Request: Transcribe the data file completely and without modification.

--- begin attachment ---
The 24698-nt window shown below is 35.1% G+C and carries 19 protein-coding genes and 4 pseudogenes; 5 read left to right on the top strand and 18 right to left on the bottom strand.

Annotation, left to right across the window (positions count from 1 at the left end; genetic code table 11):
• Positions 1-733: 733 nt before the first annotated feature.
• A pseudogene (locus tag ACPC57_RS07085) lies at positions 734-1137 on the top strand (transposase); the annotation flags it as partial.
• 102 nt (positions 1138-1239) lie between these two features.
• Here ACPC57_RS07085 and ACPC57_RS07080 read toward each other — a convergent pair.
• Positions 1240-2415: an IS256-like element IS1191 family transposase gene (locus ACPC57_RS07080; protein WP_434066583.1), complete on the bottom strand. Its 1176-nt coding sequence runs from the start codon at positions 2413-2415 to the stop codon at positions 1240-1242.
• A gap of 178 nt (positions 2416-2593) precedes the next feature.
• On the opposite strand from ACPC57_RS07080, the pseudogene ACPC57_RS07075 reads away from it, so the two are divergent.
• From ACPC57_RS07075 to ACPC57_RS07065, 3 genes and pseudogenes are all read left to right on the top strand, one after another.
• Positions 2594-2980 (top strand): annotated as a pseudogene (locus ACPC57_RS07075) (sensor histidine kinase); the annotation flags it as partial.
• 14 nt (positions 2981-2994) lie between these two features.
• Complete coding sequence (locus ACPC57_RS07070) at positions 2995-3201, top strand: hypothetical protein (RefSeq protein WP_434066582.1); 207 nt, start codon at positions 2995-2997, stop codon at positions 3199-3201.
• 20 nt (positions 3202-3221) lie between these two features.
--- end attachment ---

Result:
The 24698-nt window shown below is 35.1% G+C and carries 19 protein-coding genes and 4 pseudogenes; 5 read left to right on the top strand and 18 right to left on the bottom strand.

Annotation, left to right across the window (positions count from 1 at the left end; genetic code table 11):
• Positions 1-733: 733 nt before the first annotated feature.
• A pseudogene (locus tag ACPC57_RS07085) lies at positions 734-1137 on the top strand (transposase); the annotation flags it as partial.
• 102 nt (positions 1138-1239) lie between these two features.
• Here ACPC57_RS07085 and ACPC57_RS07080 read toward each other — a convergent pair.
• Positions 1240-2415: an IS256-like element IS1191 family transposase gene (locus ACPC57_RS07080; protein WP_434066583.1), complete on the bottom strand. Its 1176-nt coding sequence runs from the start codon at positions 2413-2415 to the stop codon at positions 1240-1242.
• A gap of 178 nt (positions 2416-2593) precedes the next feature.
• On the opposite strand from ACPC57_RS07080, the pseudogene ACPC57_RS07075 reads away from it, so the two are divergent.
• From ACPC57_RS07075 to ACPC57_RS07065, 3 genes and pseudogenes are all read left to right on the top strand, one after another.
• Positions 2594-2980 (top strand): annotated as a pseudogene (locus ACPC57_RS07075) (sensor histidine kinase); the annotation flags it as partial.
• 14 nt (positions 2981-2994) lie between these two features.
• Complete coding sequence (locus ACPC57_RS07070) at positions 2995-3201, top strand: hypothetical protein (RefSeq protein WP_434066582.1); 207 nt, start codon at positions 2995-2997, stop codon at positions 3199-3201.
• 20 nt (positions 3202-3221) lie between these two features.